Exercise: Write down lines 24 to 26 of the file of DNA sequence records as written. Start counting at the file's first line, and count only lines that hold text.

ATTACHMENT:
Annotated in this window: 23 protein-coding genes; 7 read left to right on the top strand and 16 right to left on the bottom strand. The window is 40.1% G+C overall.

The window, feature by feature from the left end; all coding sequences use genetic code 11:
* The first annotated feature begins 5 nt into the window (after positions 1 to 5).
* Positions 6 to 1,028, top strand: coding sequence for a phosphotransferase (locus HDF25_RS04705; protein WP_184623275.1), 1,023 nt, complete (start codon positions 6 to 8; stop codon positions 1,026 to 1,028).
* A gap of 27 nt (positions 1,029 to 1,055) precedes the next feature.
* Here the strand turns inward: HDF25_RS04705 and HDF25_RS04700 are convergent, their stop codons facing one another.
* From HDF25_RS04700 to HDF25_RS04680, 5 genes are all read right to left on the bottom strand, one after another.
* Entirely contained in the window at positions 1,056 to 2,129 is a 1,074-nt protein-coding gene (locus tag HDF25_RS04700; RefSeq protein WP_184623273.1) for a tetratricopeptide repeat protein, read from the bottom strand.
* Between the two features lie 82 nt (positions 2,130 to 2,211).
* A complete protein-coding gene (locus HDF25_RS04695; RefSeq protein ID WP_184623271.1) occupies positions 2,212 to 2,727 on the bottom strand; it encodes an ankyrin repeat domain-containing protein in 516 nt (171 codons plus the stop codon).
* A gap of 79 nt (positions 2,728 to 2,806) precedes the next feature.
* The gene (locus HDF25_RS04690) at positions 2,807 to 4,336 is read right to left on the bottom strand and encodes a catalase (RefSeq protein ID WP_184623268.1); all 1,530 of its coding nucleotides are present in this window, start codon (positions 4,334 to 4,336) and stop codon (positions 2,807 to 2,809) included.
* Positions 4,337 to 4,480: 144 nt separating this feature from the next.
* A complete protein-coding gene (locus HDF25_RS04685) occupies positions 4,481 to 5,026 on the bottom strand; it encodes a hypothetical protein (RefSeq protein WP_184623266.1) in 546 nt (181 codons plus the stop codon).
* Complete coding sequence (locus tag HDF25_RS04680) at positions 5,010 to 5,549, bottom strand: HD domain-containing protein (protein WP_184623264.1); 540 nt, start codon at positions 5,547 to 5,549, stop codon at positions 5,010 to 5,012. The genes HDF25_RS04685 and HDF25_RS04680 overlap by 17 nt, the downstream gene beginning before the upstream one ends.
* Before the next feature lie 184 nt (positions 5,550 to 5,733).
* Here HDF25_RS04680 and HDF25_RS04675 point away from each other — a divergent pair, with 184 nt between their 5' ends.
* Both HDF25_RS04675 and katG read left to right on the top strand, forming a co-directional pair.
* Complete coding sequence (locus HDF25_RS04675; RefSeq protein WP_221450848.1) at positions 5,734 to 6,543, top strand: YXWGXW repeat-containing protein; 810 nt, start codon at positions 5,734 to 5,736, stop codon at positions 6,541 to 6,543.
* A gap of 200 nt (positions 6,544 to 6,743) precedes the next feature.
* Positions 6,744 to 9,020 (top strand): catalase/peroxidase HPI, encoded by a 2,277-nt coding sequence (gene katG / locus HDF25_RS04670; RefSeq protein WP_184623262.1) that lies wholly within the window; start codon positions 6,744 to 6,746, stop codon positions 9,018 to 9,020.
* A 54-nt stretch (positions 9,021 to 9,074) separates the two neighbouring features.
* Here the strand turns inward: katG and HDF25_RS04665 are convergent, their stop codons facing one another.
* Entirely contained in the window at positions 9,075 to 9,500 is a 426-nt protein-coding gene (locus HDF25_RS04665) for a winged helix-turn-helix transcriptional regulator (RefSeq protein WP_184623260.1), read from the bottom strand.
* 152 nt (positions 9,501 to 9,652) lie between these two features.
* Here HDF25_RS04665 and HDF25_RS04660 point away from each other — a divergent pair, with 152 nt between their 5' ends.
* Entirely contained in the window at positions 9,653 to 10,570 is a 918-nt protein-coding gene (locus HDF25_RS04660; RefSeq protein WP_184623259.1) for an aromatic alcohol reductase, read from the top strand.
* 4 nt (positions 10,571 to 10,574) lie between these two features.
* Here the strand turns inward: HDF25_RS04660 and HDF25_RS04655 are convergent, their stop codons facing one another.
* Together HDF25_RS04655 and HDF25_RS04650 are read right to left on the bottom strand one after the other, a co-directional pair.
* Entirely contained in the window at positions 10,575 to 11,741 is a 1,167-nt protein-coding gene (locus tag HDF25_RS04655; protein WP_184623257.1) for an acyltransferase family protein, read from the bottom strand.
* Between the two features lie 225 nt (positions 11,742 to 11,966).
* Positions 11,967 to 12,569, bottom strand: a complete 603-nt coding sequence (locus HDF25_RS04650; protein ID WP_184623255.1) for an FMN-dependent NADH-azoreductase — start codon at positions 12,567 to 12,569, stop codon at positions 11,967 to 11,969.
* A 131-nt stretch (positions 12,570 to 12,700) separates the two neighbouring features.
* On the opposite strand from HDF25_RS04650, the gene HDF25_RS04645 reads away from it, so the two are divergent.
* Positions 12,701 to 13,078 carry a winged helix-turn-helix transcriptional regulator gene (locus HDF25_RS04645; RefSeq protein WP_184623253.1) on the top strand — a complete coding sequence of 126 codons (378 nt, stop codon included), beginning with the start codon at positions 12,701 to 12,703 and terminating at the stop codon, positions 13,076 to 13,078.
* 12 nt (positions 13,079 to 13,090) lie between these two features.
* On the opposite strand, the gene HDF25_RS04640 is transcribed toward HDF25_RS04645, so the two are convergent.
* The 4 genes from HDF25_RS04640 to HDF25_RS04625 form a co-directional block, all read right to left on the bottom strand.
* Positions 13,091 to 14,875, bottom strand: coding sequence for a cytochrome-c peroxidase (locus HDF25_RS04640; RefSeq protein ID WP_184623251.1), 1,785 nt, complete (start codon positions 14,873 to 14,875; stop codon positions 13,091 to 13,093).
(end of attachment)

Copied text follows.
* Entirely contained in the window at positions 9,075 to 9,500 is a 426-nt protein-coding gene (locus HDF25_RS04665) for a winged helix-turn-helix transcriptional regulator (RefSeq protein WP_184623260.1), read from the bottom strand.
* 152 nt (positions 9,501 to 9,652) lie between these two features.
* Here HDF25_RS04665 and HDF25_RS04660 point away from each other — a divergent pair, with 152 nt between their 5' ends.